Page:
The ever-increasing trend of illegal miners using explosives near public infrastructure has seriously compromised the safety of residents and businesses, said City of Johannesburg communications specialist Virgil James.
He explained that the City is concerned about the impending threat posed by illegal mining syndicates, with blast activity reported at decommissioned mines across the city, including along the M2 highway, the M1 double-decker bridge, the Main Reef and Nasrec roads, as well as the FNB stadium, where the Transnet bulk fuel supply and Sasol gas pipelines traverse.
James commented that the use of explosives had “seriously” compromised public safety, with increased reports of tremors by residents and businesses, as well as the increased likelihood of a disaster in the area.
Last week, executive mayor Herman Mashaba called for immediate intervention by city officials, stakeholders, entities and public-sector policing to address this concern.
He said the use of explosives near pipelines carrying gas and fuel increased the risk to neighbouring communities, put services at risk and threatened the safety of city employees working along the pipelines within the servitudes.
“The explosives have also resulted in tremors, which [puts] the structural integrity of our roads, adjacent residential communities and businesses [at risk]. Illegal blasting can create a spark that can ignite a fire capable of incinerating [an area] of up to 300 m2,” he said.
Mashaba stressed that the illegal mining activities had “compromised the pillars that support the decommissioned mines” and that this had placed additional risk on the physical structures upon which the pipelines rest, as well as threatening the imminent collapse of the mine. “We can confirm that both Transnet Pipelines and Sasol gas pipes have been compromised,” he added.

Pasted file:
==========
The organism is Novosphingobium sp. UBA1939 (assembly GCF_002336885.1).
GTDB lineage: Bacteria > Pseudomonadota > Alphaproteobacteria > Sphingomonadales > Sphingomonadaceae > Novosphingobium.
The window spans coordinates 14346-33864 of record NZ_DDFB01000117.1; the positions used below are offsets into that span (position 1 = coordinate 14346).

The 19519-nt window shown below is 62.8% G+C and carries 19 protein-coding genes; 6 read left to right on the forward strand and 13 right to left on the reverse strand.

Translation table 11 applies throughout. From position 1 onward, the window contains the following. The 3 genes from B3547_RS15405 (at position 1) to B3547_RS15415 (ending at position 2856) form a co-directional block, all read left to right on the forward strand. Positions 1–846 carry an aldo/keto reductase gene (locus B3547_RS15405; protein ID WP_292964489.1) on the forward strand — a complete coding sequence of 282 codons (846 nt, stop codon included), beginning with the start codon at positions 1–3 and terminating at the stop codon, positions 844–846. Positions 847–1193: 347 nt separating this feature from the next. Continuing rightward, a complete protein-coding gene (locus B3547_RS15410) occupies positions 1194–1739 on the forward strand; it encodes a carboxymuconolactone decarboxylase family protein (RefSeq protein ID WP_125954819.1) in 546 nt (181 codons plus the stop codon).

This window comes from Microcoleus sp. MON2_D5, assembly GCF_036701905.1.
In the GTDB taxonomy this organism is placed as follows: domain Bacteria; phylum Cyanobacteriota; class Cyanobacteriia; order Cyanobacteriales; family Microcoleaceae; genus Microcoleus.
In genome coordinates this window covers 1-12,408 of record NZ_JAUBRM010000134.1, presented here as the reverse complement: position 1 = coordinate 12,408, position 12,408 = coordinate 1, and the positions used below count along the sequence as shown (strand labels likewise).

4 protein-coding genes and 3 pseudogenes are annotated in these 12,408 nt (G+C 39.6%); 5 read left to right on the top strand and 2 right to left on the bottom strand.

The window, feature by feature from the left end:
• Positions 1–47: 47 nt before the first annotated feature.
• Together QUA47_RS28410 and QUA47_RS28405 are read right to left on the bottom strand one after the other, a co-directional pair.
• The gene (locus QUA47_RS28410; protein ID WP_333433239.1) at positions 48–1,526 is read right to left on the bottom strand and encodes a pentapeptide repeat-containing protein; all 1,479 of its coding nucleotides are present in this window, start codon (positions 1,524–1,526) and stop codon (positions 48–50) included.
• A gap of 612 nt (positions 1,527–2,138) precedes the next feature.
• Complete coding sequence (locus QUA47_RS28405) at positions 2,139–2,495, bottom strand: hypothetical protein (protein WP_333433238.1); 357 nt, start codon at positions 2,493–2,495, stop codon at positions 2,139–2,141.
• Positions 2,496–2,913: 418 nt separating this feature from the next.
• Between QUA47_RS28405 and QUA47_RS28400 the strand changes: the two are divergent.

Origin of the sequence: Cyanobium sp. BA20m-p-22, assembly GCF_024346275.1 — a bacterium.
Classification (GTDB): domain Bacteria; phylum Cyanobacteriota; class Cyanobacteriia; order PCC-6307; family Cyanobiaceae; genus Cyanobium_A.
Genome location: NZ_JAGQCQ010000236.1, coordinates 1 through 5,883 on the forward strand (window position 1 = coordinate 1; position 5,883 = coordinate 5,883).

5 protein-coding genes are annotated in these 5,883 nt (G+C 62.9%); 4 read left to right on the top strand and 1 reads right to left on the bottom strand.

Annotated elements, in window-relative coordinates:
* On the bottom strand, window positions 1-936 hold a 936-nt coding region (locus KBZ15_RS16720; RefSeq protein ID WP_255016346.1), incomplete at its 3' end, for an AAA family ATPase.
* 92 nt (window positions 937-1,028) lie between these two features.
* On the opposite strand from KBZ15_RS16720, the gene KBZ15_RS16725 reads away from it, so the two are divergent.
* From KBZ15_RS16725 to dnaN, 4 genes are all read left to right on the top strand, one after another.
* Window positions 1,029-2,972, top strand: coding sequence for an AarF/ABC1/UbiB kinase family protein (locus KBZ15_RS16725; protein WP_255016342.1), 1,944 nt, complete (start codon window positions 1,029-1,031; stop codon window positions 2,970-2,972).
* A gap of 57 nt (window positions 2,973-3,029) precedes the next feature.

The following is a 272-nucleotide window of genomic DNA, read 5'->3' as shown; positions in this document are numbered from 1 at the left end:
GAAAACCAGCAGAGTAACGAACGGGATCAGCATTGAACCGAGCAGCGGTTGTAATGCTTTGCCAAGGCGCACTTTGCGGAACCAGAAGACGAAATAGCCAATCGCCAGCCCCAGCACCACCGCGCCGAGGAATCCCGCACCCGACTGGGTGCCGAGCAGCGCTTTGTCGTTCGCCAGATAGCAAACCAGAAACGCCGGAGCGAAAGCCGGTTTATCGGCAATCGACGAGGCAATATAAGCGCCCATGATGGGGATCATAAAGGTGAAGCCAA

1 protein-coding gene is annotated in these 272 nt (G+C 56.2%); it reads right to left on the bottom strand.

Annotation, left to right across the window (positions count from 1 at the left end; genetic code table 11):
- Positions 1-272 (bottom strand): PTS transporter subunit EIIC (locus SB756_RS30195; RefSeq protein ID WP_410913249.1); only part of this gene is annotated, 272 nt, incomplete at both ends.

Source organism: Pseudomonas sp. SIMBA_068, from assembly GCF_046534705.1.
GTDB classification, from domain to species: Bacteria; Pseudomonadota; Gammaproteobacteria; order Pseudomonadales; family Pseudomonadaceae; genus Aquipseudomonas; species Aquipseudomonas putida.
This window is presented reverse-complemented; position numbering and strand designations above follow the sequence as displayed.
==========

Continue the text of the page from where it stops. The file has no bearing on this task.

He called for a collaborative crackdown operation comprising the Department of Mineral Resources (DMR), the Department of Home Affairs (DHA) and the Department of Roads and Transport, as well as the Johannesburg Metropolitan Police Department (JMPD), the South African Police Service (SAPS) and the Hawks to halt illegal mining activities. Mashaba also sent a report to the Minister of Energy to “urgently and seriously open discussions on the matter.”
When he spoke on Radio 702 on November 22, he suggested that a disaster was “bound to happen” unless the matter was dealt with proactively.
James added that illegal mining and the danger it posed to the public had become a “huge” problem, as illegal mining had gone largely unchecked. He noted that, while the activities had been occurring in the city, “it requires joint responsibility by different spheres of government”.
He said that the established Infrastructure Protection Unit (IPU), which dealt with illegal mining activities as part of its scope and initially comprised the JMPD, the Emergency Medical Services and the SAPS, had been expanded to include the DMR, the DHA, Transnet, Sasol, the Hawks, the Passenger Rail Agency of South Africa and city entities, as well as mining houses, to find a comprehensive solution for this imminent danger.
He noted that, in the meantime, the IPU would conduct regular raids to arrest illegal miners, dismantle equipment, cut off water and electricity supply to these activities and close off digging.
However, he added: “The problem is that the illegal miners are syndicated and have support from the immediate community who supply water and electricity at a fee and also act as intelligence for these miners; hence, the intention to engage the communities on the unseen danger. We will be embarking on an educational drive to make communities aware of these actions and the consequences via pamphlet distribution, engagements and tours.”
He noted that, while the city had an existing disaster management plan in place, the magnitude of the disaster should a pipe explode was unthinkable.